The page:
The Religious Trauma Song for Queer People

todayFebruary 21, 2023 33

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By SK Guillory

Music Journalist

Troy Sivan’s and Jónsi’s song “Revelation” was written for the biographical drama film “Boy Erased.” Gerard Conoley’s memoir turned movie chronicles his experience of being a pastor’s son, coming out as gay and having to endure the atrocities of conversion therapy.

If you’ve ever visited a church worship service, you have felt the intense emotional pull that worship music creates. This is done on purpose to make the listener feel closer to God. Through music, Sivan and Jónsi created the same feel but with a different intent.

Sivan’s lyrics allow a feeling of liberation from the toxic ideals Christians hold over the LGBTQ+. He sings, “It’s a revelation/ There’s no hell in what I’ve found/ And no kingdom shout/ How the tides are changing/As you liberate me now/And the walls come down.” God won’t smite you for your queerness.

As a queer person and ex-Christian myself, there’s a certain kind of despair and fear one feels when the realization that you are gay kicks in. Are you going to be excommunicated from the church? Will your friends think differently of you? Will your parents accept you? Will you stop being loved? And the list goes on.

“Revelation” validates that feeling for acceptance from the church that the queer community never received.  As a transgender individual, I feel this song uplifts the part of me that was put down and stomped on for so long. Being held to a certain standard all your life would make anyone go stir crazy and want to break from limiting expectations.

The lyrics “Won’t you liberate me now?/From a holy bound,” speak to being delivered from harmful anti-gay rhetoric and embraced into free will. Imagine having a sock shoved down your throat your entire life; you can’t speak your truth, and you can only listen to what you are being told. That is what being queer in a homophobic, Christian environment feels like.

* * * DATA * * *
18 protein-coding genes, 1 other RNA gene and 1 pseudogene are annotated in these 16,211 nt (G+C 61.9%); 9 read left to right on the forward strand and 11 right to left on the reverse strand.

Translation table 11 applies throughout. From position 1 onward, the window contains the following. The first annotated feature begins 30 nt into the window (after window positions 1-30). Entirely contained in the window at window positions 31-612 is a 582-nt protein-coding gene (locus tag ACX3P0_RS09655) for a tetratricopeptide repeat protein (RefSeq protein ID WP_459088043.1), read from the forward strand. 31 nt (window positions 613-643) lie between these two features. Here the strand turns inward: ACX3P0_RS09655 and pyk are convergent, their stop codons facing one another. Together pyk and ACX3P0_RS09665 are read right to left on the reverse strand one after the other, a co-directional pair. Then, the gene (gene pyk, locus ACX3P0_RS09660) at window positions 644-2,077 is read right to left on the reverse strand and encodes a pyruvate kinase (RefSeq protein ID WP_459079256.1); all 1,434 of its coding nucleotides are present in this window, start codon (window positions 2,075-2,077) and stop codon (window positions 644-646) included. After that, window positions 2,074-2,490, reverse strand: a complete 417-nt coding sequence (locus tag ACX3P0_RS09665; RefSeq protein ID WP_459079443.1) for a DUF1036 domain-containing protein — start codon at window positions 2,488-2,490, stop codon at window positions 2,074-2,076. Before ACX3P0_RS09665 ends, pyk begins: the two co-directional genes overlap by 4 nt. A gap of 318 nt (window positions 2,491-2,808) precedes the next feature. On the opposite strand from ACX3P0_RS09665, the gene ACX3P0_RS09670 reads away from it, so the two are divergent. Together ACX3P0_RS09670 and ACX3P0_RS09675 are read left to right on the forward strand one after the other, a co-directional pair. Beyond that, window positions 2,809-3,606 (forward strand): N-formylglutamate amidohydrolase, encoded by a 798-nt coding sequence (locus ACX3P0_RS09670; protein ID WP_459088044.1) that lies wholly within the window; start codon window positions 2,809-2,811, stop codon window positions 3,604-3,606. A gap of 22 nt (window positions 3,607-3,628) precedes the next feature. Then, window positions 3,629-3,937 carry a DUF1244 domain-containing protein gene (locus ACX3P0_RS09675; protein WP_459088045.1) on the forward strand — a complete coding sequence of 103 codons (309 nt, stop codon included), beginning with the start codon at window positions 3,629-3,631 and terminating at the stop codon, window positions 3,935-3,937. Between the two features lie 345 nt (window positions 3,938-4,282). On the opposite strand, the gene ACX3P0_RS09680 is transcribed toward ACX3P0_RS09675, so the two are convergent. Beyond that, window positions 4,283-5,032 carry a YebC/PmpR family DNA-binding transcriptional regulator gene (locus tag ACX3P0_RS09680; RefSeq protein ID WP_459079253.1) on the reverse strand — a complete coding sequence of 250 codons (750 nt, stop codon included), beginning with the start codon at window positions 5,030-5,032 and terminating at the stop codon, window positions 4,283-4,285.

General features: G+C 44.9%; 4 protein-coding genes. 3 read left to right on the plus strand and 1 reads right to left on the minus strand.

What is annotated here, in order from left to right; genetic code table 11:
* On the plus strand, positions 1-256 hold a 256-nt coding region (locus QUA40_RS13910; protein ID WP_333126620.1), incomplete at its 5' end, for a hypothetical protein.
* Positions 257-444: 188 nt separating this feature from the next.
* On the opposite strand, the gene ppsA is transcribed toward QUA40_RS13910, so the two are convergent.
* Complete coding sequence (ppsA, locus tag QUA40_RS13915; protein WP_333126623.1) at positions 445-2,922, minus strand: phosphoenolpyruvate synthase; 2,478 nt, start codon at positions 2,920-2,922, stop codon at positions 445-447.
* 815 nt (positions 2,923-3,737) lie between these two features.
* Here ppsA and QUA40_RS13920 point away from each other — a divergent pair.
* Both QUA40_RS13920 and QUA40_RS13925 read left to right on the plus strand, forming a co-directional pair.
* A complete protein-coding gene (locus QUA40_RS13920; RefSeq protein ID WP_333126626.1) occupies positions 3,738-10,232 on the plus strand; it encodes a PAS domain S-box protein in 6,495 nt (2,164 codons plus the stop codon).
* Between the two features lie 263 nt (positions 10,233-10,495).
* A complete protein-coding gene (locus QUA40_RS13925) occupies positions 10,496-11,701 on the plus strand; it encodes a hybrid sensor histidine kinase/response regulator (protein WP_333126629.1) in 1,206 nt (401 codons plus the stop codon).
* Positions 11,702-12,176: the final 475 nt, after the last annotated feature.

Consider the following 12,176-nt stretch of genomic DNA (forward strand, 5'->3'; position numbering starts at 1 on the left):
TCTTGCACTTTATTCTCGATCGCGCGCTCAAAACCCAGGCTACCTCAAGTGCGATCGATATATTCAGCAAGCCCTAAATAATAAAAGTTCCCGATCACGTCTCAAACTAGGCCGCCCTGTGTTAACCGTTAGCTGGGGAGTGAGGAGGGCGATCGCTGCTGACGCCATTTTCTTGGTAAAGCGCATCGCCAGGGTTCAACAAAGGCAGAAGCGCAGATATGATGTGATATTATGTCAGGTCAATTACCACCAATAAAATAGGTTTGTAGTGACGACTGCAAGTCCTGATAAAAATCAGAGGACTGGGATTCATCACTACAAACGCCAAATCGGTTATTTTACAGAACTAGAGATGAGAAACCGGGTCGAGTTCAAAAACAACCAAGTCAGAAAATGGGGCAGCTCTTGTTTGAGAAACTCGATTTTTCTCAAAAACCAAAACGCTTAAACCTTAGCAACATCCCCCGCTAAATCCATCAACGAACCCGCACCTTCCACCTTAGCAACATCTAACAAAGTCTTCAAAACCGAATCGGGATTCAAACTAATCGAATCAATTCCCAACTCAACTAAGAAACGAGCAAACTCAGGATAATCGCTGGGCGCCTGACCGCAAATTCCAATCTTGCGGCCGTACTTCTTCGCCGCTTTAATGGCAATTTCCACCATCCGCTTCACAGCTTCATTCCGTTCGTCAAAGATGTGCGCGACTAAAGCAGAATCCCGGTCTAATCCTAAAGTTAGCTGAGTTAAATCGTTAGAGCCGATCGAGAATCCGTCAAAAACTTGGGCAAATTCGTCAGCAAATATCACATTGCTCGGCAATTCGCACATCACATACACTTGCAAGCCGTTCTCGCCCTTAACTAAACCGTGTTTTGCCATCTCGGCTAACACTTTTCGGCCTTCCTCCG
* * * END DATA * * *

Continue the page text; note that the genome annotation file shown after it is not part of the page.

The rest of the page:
Along with the lyrics, the orchestration of the music is reminiscent of what you would hear in a church. It starts with a simple piano melody and slowly builds up with synth sound and a steady 4/4 beat on the ride cymbal. The irony in the song itself adds to the powerful meaning behind it.

In an interview with Billboard, Sivan said, “The idea of that person being a revelation in your life, where you can kind of do something that feels so natural and so right and be fine on the other side, that was a really potent thing in my head.” You hold fear in one hand and trust in the other in your first queer relationship. Fear that God will strike you down with his mighty hand and trust that nothing bad comes from loving to your truest form.

Listen to the song, absorb its message, absorb what it means to you, and share it with your other religiously traumatized friends. Watch “Boy Erased” while you’re at it, “Revelation” appears in pieces all throughout the movie, by the end you will be crying but it will be worth it.


Written by: Preethi Mangadu

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